43. Davis, Michael C & Hamilton, James D, 2004. "Why Are Prices Sticky? The Dynamics of Wholesale Gasoline Prices," Journal of Money, Credit and Banking, Blackwell Publishing, vol. 36(1), pages 17-37, February.
    44. Robert J. Barro & Jose F. Ursua, 2008. "Macroeconomic Crises since 1870," Brookings Papers on Economic Activity, Economic Studies Program, The Brookings Institution, vol. 39(1 (Spring), pages 255-350.
    45. Gerhard Bry & Charlotte Boschan, 1971. "Cyclical Analysis of Time Series: Selected Procedures and Computer Programs," NBER Books, National Bureau of Economic Research, Inc, number bry_71-1, May.
    46. Neftci, Salih N, 1984. "Are Economic Time Series Asymmetric over the Business Cycle?," Journal of Political Economy, University of Chicago Press, vol. 92(2), pages 307-328, April.
    Full references (including those not matched with items on IDEAS)

    Citations

    Citations are extracted by the CitEc Project, subscribe to its RSS feed for this item.
    as


    Cited by:

    1. Fève, Patrick & Sanchez, Pablo Garcia & Moura, Alban & Pierrard, Olivier, 2021. "Costly default and skewed business cycles," European Economic Review, Elsevier, vol. 132(C).
    2. James Mitchell & Martin Weale, 2023. "Censored density forecasts: Production and evaluation," Journal of Applied Econometrics, John Wiley & Sons, Ltd., vol. 38(5), pages 714-734, August.
    3. Òscar Jordà & Martin Kornejew & Moritz Schularick & Alan M Taylor, 2022. "Zombies at Large? Corporate Debt Overhang and the Macroeconomy," Review of Financial Studies, Society for Financial Studies, vol. 35(10), pages 4561-4586.
    4. Abdoulaye Millogo, 2020. "Hysteresis Effects and Macroeconomics Gains from Unconventional Monetary Policies Stabilization," Cahiers de recherche 20-12, Departement d'économique de l'École de gestion à l'Université de Sherbrooke.
    5. Basco, Sergi & Domènech, Jordi & Rosés, Joan R., 2021. "The redistributive effects of pandemics: Evidence on the Spanish flu," World Development, Elsevier, vol. 141(C).
    6. Kuvshinov, Dmitry & Richter, Björn & Zimmermann, Kaspar, 2022. "The shifts and the shocks: bank risk, leverage, and the macroeconomy," Working Paper Series 2672, European Central Bank.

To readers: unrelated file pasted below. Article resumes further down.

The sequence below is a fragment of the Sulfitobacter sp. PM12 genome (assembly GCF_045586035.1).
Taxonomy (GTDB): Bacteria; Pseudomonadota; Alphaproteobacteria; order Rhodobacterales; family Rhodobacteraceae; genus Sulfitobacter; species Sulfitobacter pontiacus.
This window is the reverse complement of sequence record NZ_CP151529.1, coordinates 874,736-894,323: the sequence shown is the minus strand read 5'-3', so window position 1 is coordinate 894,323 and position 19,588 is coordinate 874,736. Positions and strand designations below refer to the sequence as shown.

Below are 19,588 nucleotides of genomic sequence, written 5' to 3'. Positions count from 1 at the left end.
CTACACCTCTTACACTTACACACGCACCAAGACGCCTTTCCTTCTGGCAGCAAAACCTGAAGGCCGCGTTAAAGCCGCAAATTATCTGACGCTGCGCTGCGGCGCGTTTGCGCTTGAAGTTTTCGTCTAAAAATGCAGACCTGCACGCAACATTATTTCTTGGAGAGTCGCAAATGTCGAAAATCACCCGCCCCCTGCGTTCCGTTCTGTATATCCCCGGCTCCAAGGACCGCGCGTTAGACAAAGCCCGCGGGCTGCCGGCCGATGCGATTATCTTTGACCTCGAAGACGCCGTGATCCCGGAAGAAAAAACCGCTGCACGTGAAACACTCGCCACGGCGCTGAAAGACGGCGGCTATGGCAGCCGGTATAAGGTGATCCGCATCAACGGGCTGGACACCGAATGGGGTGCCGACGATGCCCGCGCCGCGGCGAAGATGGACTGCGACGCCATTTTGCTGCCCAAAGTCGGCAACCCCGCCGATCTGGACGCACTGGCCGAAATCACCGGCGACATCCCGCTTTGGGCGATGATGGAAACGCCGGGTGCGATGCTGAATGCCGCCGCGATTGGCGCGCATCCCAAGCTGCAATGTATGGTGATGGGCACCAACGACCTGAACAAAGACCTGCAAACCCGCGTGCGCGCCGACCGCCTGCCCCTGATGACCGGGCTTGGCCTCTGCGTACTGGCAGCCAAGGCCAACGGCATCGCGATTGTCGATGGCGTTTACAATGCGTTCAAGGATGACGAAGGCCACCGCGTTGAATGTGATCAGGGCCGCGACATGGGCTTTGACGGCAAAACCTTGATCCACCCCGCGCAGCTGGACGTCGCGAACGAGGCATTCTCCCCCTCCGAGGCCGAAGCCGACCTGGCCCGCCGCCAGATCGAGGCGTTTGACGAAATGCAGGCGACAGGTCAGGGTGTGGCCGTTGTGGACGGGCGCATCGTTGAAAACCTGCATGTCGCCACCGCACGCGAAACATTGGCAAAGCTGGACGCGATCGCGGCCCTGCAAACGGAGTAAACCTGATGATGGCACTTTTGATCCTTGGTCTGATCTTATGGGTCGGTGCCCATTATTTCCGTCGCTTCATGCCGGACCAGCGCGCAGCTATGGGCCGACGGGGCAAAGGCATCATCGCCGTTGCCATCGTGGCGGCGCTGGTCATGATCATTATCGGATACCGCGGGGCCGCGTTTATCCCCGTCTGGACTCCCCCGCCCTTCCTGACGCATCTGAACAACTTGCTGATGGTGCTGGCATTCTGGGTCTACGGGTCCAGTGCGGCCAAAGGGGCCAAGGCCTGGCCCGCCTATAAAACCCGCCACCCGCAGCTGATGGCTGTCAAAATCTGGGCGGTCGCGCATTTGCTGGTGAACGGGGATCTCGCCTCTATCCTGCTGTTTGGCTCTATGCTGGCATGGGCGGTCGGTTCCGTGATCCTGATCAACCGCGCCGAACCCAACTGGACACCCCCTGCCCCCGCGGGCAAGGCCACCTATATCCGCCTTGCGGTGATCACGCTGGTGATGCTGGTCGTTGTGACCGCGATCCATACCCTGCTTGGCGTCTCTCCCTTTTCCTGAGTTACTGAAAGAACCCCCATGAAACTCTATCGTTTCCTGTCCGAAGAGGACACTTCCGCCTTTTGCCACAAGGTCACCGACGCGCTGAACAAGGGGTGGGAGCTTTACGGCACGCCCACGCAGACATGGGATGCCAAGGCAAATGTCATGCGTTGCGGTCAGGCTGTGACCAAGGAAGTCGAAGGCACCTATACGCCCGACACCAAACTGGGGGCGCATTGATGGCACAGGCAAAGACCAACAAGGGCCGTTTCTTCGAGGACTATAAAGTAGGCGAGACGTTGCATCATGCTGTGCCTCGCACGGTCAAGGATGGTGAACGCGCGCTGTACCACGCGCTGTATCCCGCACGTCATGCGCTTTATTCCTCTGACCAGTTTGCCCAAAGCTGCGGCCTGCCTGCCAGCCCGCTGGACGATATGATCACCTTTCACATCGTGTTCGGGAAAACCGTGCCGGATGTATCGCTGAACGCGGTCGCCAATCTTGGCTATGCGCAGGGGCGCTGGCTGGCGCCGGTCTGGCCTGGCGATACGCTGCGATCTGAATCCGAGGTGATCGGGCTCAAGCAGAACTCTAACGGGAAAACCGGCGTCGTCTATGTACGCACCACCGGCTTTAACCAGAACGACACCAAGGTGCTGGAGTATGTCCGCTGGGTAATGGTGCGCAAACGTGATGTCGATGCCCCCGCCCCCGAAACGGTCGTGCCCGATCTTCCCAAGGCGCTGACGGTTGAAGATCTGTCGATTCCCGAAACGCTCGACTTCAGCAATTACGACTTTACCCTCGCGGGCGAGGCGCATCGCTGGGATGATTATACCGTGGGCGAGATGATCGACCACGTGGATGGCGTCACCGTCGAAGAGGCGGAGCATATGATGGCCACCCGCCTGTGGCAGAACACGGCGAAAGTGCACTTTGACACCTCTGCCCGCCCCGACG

7. Cezar, Rafael & Monnet, Eric, 2023. "Capital controls and foreign reserves against external shocks: Combined or alone?," Journal of International Money and Finance, Elsevier, vol. 137(C).
    8. Iseringhausen, Martin & Petrella, Ivan & Theodoridis, Konstantinos, 2021. "Aggregate Skewness and the Business Cycle," Cardiff Economics Working Papers E2021/30, Cardiff University, Cardiff Business School, Economics Section.
    9. Toan Phan & Felipe Schwartzman, 2023. "Climate Defaults and Financial Adaptation," Working Paper 23-06, Federal Reserve Bank of Richmond.
    10. Fève, Patrick & Sanchez, Pablo Garcia & Moura, Alban & Pierrard, Olivier, 2021. "Costly default and skewed business cycles," European Economic Review, Elsevier, vol. 132(C).
    11. Iqbal, Javed & Mahmood, Fatima & Nosheen, Misbah & Wohar, Mark, 2023. "The asymmetric impact of exchange rate misalignment on economic growth of India: An application of Hodrick–Prescott filter technique," Economic Analysis and Policy, Elsevier, vol. 77(C), pages 809-823.
    12. Alogoskoufis, George & Malliaris, A.G. & Stengos, Thanasis, 2023. "The scope and methodology of economic and financial asymmetries," The Journal of Economic Asymmetries, Elsevier, vol. 27(C).
    13. Yao Chen & Nuno Palma & Felix Ward, 2022. "Goldilocks: American precious metals and the Rise of the West," Tinbergen Institute Discussion Papers 22-063/VI, Tinbergen Institute, revised 15 Feb 2023.
    14. Moritz Schularick, 2021. "Corporate indebtedness and macroeconomic stabilisation from a long-term perspective," ECONtribute Policy Brief Series 024, University of Bonn and University of Cologne, Germany.

    Most related items

    These are the items that most often cite the same works as this one and are cited by the same works as this one.
    1. Iseringhausen, Martin & Petrella, Ivan & Theodoridis, Konstantinos, 2021. "Aggregate Skewness and the Business Cycle," Cardiff Economics Working Papers E2021/30, Cardiff University, Cardiff Business School, Economics Section.
    2. Rafiq, Shuddhasattwa, 2022. "How did house and stock prices respond to different crisis episodes since the 1870s?," Economic Modelling, Elsevier, vol. 114(C).
    3. Sönksen, Jantje & Grammig, Joachim, 2021. "Empirical asset pricing with multi-period disaster risk: A simulation-based approach," Journal of Econometrics, Elsevier, vol. 222(1), pages 805-832.
    4. Bai, Hang & Zhang, Lu, 2022. "Searching for the equity premium," Journal of Financial Economics, Elsevier, vol. 143(2), pages 897-926.
    5. Rafiq, Shuddhasattwa, 2020. "Projecting post-crisis house and equity prices since the 1870s:not all crises are alike," MPRA Paper 103164, University Library of Munich, Germany.
    6. Aurland-Bredesen, Kine Josefine, 2021. "The welfare costs of uncertainty: Cross-country evidence," World Development, Elsevier, vol. 146(C).